On Psychology

Jewish World Review Oct. 6, 1999 / 26 Tishrei, 5760

Dr. Wade Horn

Broken Relationships Can Be Fixed, Slowly

By Dr. Wade F. Horn

Q: Several years ago, I made some bad decisions and wound up in prison. I am four years into a 10 year sentence, and could be released to a drug program soon. Since coming to prison, I have been working hard to get my life in order.

I am also the father of three beautiful children. Before I went to prison, I made many promises to them which I did not fulfill. I hate the fact that I have betrayed my kids in the past. Is it possible for a father in prison to make amends and begin to establish a better relationship with his children?

A: The good news is that it is possible for a man in prison to obtain forgiveness from his children and become a better father. But the journey is not an easy one. Here are some suggestions for those fathers in prison seeking reconciliation with their children.

The first step is understanding why you were a disengaged father in the first place. Many fathers seeking reconciliation make the mistake of assuming that the first step is to ask for forgiveness. But unless you understand what led you to be an uninvolved father in the first place, it is likely you eventually will repeat the same mistakes you made in the past.


For most men, the key to understanding why they were uninvolved or irresponsible fathers is examining their relationship with their own father. When a man grows up with a disengaged, uninvolved or abusive father, leftover hurt, anger and resentment can make it difficult to be an involved, competent father himself. So, the first question to ask yourself is: What was my relationship like with my own father, and how would I have wanted it to be different?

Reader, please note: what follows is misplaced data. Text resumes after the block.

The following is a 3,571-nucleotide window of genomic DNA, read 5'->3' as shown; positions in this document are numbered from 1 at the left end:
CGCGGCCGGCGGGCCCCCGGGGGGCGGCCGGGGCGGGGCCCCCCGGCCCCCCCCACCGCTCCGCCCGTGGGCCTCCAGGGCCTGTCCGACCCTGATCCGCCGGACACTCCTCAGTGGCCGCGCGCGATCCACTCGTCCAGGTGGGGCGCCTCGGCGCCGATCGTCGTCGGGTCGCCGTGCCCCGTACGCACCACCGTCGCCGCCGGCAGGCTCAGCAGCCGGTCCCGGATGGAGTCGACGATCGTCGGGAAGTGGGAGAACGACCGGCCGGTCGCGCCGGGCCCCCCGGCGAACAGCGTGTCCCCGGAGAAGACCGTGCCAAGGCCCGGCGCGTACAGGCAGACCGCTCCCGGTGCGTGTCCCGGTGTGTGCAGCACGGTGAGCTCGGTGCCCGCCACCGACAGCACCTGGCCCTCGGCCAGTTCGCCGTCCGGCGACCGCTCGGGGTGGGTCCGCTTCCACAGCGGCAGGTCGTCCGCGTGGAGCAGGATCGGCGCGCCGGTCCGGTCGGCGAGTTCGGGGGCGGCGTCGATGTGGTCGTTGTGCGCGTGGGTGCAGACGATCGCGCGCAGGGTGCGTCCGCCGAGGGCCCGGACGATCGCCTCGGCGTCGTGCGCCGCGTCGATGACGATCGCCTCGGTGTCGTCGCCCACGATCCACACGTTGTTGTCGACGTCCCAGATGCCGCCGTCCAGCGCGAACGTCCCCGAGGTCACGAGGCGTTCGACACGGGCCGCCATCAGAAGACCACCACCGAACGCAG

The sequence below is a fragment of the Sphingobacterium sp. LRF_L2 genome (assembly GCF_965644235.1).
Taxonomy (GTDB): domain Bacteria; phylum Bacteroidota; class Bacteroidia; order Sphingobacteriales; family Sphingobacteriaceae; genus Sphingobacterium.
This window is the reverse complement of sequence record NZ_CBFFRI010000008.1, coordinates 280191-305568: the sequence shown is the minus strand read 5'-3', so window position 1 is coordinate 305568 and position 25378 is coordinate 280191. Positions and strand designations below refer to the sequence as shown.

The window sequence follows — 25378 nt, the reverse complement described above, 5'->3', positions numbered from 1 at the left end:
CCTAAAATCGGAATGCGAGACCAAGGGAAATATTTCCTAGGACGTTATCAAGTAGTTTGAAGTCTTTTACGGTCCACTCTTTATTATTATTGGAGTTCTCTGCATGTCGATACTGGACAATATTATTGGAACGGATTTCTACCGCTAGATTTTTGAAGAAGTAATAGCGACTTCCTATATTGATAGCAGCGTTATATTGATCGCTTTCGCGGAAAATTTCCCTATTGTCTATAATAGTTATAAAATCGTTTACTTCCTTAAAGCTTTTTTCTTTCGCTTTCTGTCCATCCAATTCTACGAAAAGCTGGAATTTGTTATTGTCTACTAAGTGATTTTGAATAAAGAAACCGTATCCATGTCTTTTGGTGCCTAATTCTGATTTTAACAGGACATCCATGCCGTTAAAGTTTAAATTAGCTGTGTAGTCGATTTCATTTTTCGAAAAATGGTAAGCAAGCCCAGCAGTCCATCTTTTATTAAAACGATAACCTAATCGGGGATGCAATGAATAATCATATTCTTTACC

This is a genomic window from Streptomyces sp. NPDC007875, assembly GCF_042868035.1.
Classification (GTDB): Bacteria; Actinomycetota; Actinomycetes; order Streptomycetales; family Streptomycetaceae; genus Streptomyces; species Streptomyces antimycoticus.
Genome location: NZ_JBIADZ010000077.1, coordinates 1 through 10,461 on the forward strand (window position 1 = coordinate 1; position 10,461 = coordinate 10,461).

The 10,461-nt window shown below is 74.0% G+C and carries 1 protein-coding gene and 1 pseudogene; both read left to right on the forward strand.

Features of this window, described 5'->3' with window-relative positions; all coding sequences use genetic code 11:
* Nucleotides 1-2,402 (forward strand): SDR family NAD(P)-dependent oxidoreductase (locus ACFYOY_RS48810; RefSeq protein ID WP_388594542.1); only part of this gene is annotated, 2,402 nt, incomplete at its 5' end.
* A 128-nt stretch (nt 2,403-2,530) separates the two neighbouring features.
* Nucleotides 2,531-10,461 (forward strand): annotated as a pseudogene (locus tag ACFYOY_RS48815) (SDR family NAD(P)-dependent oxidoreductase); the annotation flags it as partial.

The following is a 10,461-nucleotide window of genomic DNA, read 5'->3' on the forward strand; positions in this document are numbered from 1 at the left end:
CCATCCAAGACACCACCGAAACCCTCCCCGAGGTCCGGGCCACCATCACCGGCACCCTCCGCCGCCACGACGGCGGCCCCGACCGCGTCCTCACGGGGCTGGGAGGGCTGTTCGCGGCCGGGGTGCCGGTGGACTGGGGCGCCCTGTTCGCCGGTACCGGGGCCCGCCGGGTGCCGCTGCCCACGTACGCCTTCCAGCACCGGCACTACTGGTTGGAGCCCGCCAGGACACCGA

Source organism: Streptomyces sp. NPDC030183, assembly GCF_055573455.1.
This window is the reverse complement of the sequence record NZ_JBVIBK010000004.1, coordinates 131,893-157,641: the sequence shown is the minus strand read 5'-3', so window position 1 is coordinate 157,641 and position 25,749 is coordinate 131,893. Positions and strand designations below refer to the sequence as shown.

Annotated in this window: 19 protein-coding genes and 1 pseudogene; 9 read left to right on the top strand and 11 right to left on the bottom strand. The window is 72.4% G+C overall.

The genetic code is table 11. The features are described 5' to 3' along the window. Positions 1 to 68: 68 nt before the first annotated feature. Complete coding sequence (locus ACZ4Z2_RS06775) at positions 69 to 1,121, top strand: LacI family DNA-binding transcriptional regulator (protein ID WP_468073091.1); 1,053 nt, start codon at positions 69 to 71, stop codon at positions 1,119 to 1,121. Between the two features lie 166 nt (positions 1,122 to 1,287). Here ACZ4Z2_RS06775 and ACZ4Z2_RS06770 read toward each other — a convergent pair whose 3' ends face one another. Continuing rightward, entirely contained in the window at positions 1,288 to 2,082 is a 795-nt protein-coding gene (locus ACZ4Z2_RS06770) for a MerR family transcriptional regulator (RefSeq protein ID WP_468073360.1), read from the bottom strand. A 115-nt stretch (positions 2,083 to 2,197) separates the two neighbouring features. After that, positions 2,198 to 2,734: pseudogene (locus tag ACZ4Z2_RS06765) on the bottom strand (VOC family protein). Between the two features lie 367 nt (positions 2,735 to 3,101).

This self-examination process will not be easy. But becoming aware of your feelings toward your own father, can be helpful in understanding why you were an uninvolved father yourself. This self-understanding can then help you avoid make the same mistakes twice.

The second step is to recognize that the reconciliation process will not be a quick one. Men like results -- and the quicker the better. This leads many men to move too soon, too fast.

Unfortunately, it is often the case that loved ones have tried unsuccessfully in the past to get the father to change his behavior. Consequently, a father's announcement that he is now seeking forgiveness and wants to change is frequently received with some suspicion. They may, in fact, have heard it all before.

Recognize that your children will need time to work out their anger, frustration and resentment over your past behavior. If you pressure your children to forgive you, they will either refuse or become resentful about having been pressured into expressing forgiveness. Forgiveness must be freely given. It can also take a while. Keep in mind that forgiveness comes at the end of the process and not the beginning.

So don't become disappointed or resentful if forgiveness is not given right away. Coming to the decision to ask for forgiveness was neither easy nor quick for you. You shouldn't expect that your children's decision to grant forgiveness will be easy or quick either.